Collection Highlights

133 Objects, 133 Years

The Milwaukee Public Museum curatorial staff have selected 133 of the most important, unique, or interesting objects and collections to highlight during our 133rd anniversary year. These items reflect the broad scope of the over 4 million-plus objects in the Museum's collections. Many of the items featured below are not on exhibit due to their fragile nature. One of the Museum's primary goals is to preserve objects for generations to come. As a virtual exhibit, we can share with people around the world our most rare and intriguing items without harm to them.

Tlingit Pole
62.) Tlingit Pole
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In 1904, this mortuary totem pole was exhibited at the Louisiana Purchase Exposition. It was apparently too fragile to journey back to Alaska, and therefore entered into the collection of the Milwaukee Public Museum. "Totem Poles" are appropriately called crest poles because they display family-owned symbols of a particular kinship group. Crests can be compared with the "Coats of Arms" of European noble families.

This pole is the type known in Tlingit as a Qadakedi (kaw-duh-KAY-dee), which literally means a "body or man's box," and is generally referred to as a "mortuary" pole. It was purchased from a Tlingit house-chief named Yennate (or Yun-nat) who lived at the village of Tuxekan on Prince of Wales Island, Alaska. The pole was carved to honor the mother of Yennate (YEN-nah-tay) who was, like Yennate, a member of the Raven division of the Tlingits.

Reading the pole from top to bottom, the first two elements, a figure called “Diving Raven” and a bear, are a single element relating to how Raven, the Creator Being of the Tlingit, married Bear and then tricked him, causing his death. Beneath the Raven and Bear motif is a human figure representing the uncle of Yennate’s mother who was also Yennate’s great-uncle. This man was said to be a powerful shaman and may have been the great shaman of the Henya Tlingits called Shahowa or Skah-Owa (Fire Eater). This object is on exhibit near the down escalator on the 2nd floor.

Kwakiutl Masks
63.) Kwakiutl Masks
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In the winter of 1914-1915, Dr. S.A. Barrett, the curator of Anthropology, traveled to Ft. Rupert, British Columbia to obtain a comprehensive collection of Kwakiutl (Kwakwaka'wakw) material culture. Like many scholars at the time, Barrett believed that the native cultures of North America were disappearing and that it was crucial to save them before they vanished entirely. Performance masks, like this wolf mask, form perhaps the most significant elements of Barrett's highly regarded collection. You can see several of these masks on display in the Northwest Coast area on the 2nd floor.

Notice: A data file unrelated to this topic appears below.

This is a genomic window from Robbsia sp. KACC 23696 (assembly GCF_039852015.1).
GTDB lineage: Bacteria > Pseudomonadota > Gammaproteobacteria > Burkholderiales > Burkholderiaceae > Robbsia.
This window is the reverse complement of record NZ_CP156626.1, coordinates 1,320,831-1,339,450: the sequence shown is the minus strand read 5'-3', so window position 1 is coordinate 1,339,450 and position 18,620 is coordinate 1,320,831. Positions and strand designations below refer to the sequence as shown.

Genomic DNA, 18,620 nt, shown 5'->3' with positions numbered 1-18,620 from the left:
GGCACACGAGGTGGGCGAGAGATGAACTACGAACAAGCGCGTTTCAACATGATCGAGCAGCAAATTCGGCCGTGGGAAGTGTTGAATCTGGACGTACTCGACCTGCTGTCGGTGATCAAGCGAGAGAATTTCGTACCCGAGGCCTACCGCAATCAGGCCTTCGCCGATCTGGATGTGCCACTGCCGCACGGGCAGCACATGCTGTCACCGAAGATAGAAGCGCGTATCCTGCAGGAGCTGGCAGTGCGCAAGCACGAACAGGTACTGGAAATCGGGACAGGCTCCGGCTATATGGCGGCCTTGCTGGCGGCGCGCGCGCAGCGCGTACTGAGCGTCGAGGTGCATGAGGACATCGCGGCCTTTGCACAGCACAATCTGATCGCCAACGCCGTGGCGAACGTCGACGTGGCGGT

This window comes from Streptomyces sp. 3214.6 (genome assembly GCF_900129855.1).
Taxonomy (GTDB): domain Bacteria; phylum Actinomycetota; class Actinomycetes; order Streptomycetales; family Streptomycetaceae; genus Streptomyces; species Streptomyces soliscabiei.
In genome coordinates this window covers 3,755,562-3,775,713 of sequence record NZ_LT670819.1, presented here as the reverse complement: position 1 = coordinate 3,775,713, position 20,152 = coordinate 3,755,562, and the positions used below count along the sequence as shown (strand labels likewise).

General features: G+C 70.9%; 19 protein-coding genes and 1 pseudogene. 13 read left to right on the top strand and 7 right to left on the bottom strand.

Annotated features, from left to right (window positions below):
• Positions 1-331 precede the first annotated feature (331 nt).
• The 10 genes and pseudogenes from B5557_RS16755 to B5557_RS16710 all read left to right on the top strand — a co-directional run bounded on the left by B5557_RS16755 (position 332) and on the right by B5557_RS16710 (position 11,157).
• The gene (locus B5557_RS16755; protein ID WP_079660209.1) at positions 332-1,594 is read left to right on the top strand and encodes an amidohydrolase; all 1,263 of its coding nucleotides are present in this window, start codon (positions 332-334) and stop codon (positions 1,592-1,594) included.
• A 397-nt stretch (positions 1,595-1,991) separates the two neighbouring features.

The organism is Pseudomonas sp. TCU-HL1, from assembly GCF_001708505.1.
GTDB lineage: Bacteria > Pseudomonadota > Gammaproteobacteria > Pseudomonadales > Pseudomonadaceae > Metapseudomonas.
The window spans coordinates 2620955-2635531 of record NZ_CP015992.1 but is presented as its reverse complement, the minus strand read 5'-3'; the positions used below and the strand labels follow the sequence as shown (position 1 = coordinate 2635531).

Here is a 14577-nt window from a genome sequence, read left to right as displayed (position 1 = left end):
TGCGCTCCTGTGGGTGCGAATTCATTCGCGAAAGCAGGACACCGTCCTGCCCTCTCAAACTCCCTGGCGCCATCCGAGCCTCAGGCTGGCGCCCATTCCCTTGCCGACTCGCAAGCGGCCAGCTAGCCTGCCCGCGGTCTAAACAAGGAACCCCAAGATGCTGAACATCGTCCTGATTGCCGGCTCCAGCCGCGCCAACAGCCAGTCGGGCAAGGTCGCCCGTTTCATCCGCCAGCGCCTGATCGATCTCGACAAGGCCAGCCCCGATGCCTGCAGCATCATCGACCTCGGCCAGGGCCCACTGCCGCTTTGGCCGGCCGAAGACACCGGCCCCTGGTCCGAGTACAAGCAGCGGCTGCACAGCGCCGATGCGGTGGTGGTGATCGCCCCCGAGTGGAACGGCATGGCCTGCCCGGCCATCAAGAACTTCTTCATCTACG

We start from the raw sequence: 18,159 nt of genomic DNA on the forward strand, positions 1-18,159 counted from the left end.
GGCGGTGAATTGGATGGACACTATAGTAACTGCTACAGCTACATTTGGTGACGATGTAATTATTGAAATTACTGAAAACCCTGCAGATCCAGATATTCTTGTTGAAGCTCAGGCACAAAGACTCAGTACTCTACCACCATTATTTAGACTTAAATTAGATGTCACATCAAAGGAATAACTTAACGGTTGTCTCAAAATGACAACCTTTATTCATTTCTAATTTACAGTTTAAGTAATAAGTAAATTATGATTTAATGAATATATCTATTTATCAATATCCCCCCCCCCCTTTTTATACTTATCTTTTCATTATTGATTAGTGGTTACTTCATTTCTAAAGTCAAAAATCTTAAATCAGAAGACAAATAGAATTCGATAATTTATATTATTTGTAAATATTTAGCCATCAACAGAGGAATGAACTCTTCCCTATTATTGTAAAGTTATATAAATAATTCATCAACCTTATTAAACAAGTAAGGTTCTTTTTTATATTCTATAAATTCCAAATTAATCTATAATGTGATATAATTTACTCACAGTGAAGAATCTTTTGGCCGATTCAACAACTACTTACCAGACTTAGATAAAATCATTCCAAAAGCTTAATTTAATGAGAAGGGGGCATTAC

Sami Collection
64.) Sami Collection
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The Sami, sometimes called Lapps, are an indigenous European group who currently inhabit the northernmost regions of Finland, Sweden, Norway, and a small part of Russia. Our Sami collection of approximately 100 pieces is the largest in North America and possibly outside of Europe. The majority of the objects are utilitarian in nature, such as clothing and household objects, but there are some decorative pieces as well. The items were donated to the museum between the late 1800s and the 1990s. Learn more about this collection at www.mpm.edu/collections/artifacts/anthropology/sami

DuBay Site Collection
65.) DuBay Site Collection
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The DuBay site was excavated in November 1941 by Dr. Philleo Nash prior to him becoming the Lieutenant Governor of Wisconsin. Located about 12 miles north of Stevens Point, the site contained items from the John B. DuBay homestead. DuBay was a prominent frontiersman and fur trader in Wisconsin and Michigan in the mid to late 1800s. The excavation was one of the first archaeological studies of a mid-19th century historic site in the Midwest and the artifacts represent the only comprehensive historical archaeological collection at the MPM.

Riverside, Michigan Site Collection
66.) Riverside, Michigan Site Collection
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The Riverside site is located in Menomonee, Michigan, just over the Wisconsin border in Upper Michigan. It is a cemetery and village site composed of about 52 burial pits with village material in among the pits. Riverside was first excavated in 1956 and 1957 by Albert Spaulding and again in 1961, '62, and '63 by a joint excavation by the Milwaukee Public Museum (MPM) and Oshkosh Public Museum. The majority of the finds from the site are now housed at the MPM. Over 2600 items were recovered from the 1960s excavations. The site appears to be transitional from the Old Copper Culture to the Red Ocher Culture, signifiers for each culture being present at the site, radiocarbon dated to 1000-400 BC. Fragments of textiles from one of the burials are the earliest known fabrics from the Great Lakes region.